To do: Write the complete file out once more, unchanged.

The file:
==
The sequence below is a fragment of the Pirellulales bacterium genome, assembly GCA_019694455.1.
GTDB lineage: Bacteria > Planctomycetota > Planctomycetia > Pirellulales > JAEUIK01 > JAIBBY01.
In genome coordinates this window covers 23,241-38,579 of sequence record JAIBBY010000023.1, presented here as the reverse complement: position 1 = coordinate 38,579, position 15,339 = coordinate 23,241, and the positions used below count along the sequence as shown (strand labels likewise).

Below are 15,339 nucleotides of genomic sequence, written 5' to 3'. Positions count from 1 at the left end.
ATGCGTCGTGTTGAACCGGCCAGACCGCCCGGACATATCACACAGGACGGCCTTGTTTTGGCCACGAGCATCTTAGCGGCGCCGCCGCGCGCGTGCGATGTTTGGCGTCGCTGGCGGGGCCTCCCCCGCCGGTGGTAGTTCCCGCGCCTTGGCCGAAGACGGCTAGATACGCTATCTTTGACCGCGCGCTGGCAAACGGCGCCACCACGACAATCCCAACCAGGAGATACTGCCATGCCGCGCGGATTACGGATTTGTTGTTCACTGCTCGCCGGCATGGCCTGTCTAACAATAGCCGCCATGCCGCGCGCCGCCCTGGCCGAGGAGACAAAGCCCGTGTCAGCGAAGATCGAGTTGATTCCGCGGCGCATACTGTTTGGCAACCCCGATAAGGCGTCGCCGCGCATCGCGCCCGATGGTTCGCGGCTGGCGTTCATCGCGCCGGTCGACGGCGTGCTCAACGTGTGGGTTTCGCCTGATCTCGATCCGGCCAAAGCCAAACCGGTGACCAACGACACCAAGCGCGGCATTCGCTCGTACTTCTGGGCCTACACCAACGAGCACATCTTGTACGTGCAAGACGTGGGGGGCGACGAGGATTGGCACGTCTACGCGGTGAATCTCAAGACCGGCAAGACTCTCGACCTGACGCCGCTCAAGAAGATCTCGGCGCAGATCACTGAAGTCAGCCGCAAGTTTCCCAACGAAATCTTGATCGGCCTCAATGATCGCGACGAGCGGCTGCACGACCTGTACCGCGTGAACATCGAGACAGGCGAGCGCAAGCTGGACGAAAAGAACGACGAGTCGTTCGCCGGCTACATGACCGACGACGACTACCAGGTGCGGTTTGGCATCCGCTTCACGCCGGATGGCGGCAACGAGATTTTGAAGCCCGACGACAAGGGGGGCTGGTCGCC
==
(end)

The sequence below is a fragment of the Pirellulales bacterium genome, assembly GCA_019694455.1.
GTDB lineage: Bacteria > Planctomycetota > Planctomycetia > Pirellulales > JAEUIK01 > JAIBBY01.
In genome coordinates this window covers 23,241-38,579 of sequence record JAIBBY010000023.1, presented here as the reverse complement: position 1 = coordinate 38,579, position 15,339 = coordinate 23,241, and the positions used below count along the sequence as shown (strand labels likewise).

Below are 15,339 nucleotides of genomic sequence, written 5' to 3'. Positions count from 1 at the left end.
ATGCGTCGTGTTGAACCGGCCAGACCGCCCGGACATATCACACAGGACGGCCTTGTTTTGGCCACGAGCATCTTAGCGGCGCCGCCGCGCGCGTGCGATGTTTGGCGTCGCTGGCGGGGCCTCCCCCGCCGGTGGTAGTTCCCGCGCCTTGGCCGAAGACGGCTAGATACGCTATCTTTGACCGCGCGCTGGCAAACGGCGCCACCACGACAATCCCAACCAGGAGATACTGCCATGCCGCGCGGATTACGGATTTGTTGTTCACTGCTCGCCGGCATGGCCTGTCTAACAATAGCCGCCATGCCGCGCGCCGCCCTGGCCGAGGAGACAAAGCCCGTGTCAGCGAAGATCGAGTTGATTCCGCGGCGCATACTGTTTGGCAACCCCGATAAGGCGTCGCCGCGCATCGCGCCCGATGGTTCGCGGCTGGCGTTCATCGCGCCGGTCGACGGCGTGCTCAACGTGTGGGTTTCGCCTGATCTCGATCCGGCCAAAGCCAAACCGGTGACCAACGACACCAAGCGCGGCATTCGCTCGTACTTCTGGGCCTACACCAACGAGCACATCTTGTACGTGCAAGACGTGGGGGGCGACGAGGATTGGCACGTCTACGCGGTGAATCTCAAGACCGGCAAGACTCTCGACCTGACGCCGCTCAAGAAGATCTCGGCGCAGATCACTGAAGTCAGCCGCAAGTTTCCCAACGAAATCTTGATCGGCCTCAATGATCGCGACGAGCGGCTGCACGACCTGTACCGCGTGAACATCGAGACAGGCGAGCGCAAGCTGGACGAAAAGAACGACGAGTCGTTCGCCGGCTACATGACCGACGACGACTACCAGGTGCGGTTTGGCATCCGCTTCACGCCGGATGGCGGCAACGAGATTTTGAAGCCCGACGACAAGGGGGGCTGGTCGCC